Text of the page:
Juan Del Toro

Research Associate, Dr. Wang

Research Interests

I am currently a Research Associate at the Learning Research and Development Center (LRDC) at the University of Pittsburgh. I recently completed my Ph.D. in Developmental Psychology at New York University. My research program examines the short- and long-term consequences associated with specific perpetrators of racial discrimination across the life span from childhood to adulthood. Specifically, I take a multi-method, multidisciplinary, and collaborative approach to investigate: (1) why distinguishing between perpetrators of racial discrimination matters for child development, (2) what are the direct and intergenerational consequences of involvement in the criminal justice system, and (3) what are opportunities that peers, educators, and families can leverage to reduce the negative effects of unwarranted involvement in the criminal justice system on children’s developmental competencies.

Educational Achievement Minoritized Groups

Related Research Areas

Educational Opportunities, Equity, & Attainment Motivation & Engagement

Recent Publications

Del Toro, J., Fine, A., & Wang, M.T. (2022). The intergenerational effects of paternal incarceration on children’s social and psychological well-being from early childhood to adolescence. Development and Psychopathology, 1-12. doi:10.1017/S0954579421001693

Del Toro, J., Fine, A., & Wang, M. (2022). The intergenerational effects of paternal incarceration on children’s social and psychological well-being from early childhood to adolescence. Development and Psychopathology, 1-12. doi:10.1017/S0954579421001693

Del Toro, J., Jackson, D. B., & Wang, M.-T. (2022). The policing paradox: Police stops predict youth’s school disengagement via elevated psychological distress. <i> Developmental Psychology. </i> Advance online publication. https://doi.org/10.1037/dev0001361

Wang, MT., Henry, D.A., Wu, W., Del Toro, J., & Huguley, J.P. Racial Stereotype Endorsement, Academic Engagement, Mindset, and Performance among Black and White American Adolescents.  J Youth Adolescence  51, 984–1001 (2022). 

Wang, M.T.,  Scanlon, C.L., Del Toro, J., & McKellar, S.E. (2022) Reducing suspension for minor infraction and improving school climate perceptions among black adolescents via cultural socialization: A multi-informant longitudinal study. Learning and Instruction, Volume 80. 

Juan Del Toro's Google Scholar profile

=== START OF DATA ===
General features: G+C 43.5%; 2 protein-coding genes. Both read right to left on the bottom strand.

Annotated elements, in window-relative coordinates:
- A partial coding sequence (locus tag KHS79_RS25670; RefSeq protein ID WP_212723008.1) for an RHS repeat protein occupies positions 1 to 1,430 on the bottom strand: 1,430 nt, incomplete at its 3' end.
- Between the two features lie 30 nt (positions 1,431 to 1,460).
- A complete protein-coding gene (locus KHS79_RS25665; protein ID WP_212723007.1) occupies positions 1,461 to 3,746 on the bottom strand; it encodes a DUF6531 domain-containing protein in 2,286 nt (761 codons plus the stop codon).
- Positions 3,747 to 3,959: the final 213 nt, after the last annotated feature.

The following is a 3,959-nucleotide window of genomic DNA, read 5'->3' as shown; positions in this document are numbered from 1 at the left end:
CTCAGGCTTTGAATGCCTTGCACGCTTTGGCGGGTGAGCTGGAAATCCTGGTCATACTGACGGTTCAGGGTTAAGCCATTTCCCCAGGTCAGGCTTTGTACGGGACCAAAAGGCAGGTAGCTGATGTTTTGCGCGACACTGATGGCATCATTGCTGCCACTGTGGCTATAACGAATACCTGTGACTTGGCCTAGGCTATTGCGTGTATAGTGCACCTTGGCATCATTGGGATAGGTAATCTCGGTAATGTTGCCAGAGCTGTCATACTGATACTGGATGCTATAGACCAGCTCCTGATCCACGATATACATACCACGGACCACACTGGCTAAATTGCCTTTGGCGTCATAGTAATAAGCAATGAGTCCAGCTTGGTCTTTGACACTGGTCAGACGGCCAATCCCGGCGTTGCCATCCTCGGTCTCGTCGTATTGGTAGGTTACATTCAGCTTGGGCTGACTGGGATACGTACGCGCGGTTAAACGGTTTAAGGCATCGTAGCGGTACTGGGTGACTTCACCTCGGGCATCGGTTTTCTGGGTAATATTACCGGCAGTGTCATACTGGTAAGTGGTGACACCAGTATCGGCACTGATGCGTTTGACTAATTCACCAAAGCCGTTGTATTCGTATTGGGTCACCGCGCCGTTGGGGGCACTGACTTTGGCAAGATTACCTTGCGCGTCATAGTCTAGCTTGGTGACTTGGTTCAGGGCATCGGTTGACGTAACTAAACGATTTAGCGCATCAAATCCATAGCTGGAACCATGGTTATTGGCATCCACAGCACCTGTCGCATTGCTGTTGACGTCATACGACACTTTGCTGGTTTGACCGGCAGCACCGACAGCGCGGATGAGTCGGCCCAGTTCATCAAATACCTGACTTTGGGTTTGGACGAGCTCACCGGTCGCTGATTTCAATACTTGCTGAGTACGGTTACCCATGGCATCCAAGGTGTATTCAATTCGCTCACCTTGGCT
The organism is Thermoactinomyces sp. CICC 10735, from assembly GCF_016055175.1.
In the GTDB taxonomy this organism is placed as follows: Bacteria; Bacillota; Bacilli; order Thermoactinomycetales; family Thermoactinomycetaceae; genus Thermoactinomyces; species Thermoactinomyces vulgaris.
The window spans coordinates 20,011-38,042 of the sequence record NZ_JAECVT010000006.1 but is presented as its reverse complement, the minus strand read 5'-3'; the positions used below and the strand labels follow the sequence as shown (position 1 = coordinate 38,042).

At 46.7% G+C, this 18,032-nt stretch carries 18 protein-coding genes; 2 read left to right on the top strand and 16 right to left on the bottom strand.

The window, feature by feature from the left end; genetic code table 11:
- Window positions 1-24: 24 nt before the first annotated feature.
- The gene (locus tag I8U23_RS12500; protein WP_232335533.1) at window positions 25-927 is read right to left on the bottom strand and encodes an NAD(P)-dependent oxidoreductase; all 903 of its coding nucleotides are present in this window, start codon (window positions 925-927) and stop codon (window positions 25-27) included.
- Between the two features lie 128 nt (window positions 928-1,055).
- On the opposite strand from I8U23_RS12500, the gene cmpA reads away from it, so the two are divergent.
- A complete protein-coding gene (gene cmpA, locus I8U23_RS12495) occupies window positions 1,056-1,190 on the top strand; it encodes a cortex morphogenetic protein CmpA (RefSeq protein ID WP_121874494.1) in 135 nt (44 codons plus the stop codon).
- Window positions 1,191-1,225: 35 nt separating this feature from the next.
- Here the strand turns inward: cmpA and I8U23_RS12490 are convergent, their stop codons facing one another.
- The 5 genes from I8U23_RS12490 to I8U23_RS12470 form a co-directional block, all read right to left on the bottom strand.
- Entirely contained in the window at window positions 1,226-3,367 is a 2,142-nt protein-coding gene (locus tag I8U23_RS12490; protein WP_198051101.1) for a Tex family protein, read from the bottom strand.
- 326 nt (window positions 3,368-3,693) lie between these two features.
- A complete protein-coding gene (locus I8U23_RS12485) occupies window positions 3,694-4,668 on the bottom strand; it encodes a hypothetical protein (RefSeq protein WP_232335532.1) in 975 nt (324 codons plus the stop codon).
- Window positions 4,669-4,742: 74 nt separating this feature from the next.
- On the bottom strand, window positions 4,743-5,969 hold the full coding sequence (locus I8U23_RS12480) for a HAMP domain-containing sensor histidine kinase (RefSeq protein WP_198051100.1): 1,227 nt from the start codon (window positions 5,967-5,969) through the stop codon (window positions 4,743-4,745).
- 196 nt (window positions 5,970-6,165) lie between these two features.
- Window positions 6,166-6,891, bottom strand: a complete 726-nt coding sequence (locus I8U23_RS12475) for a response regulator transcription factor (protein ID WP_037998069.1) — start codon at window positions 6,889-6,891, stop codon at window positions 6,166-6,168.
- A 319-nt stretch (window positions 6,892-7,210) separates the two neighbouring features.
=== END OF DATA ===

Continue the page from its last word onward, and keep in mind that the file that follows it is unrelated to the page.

News and Awards

Juan Del Toro, LRDC Research Associate, was featured in the April 8, 2022, Forbes Magazine article, "Teens More Likely to Skip School After Being Stopped by Police."

2022-04-18

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Juan Del Toro wrote a recent editorial in the American Journal of Public Health. In the editorial, he provided directions for future research on racial disparities in policing among children and comments on a recently published empirical study based in the United Kingdom.

2021-10-04

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Ming-Te Wang, Christina Scanlon, Meng Hua, and Juan Del Toro are featured in the May 18 Pittwire article, "How to Promote Adolescent Social Distancing," for their study, "Safely Social: Promoting and Sustaining Adolescent Engagement in Social Distancing During the COVID-19 Pandemic."

May 18, 2021

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Kudos to Juan Del Toro (PI), postdoc mentee, and Ming-Te Wang, who have received a racial equity special grant from Spencer Foundation for "Police Stops and School Adjustment: Examining Underlying and Protective Mechanisms among Black Adolescents."

April 15, 2021

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Kudos to Ming-Te Wang, Associate Professor, Education and Psychology, and Juan Del Toro, Post Doc for being recipiants of an LRDC 2020 internal grant for their study on “Police Stops and School Adjustment: Examining Underlying and Protective Mechanisms among Black Adolescents.”

May 15, 2020

[Person photo]

Contact

511C MURDC

juan.deltoro@pitt.edu

(412) 624-7069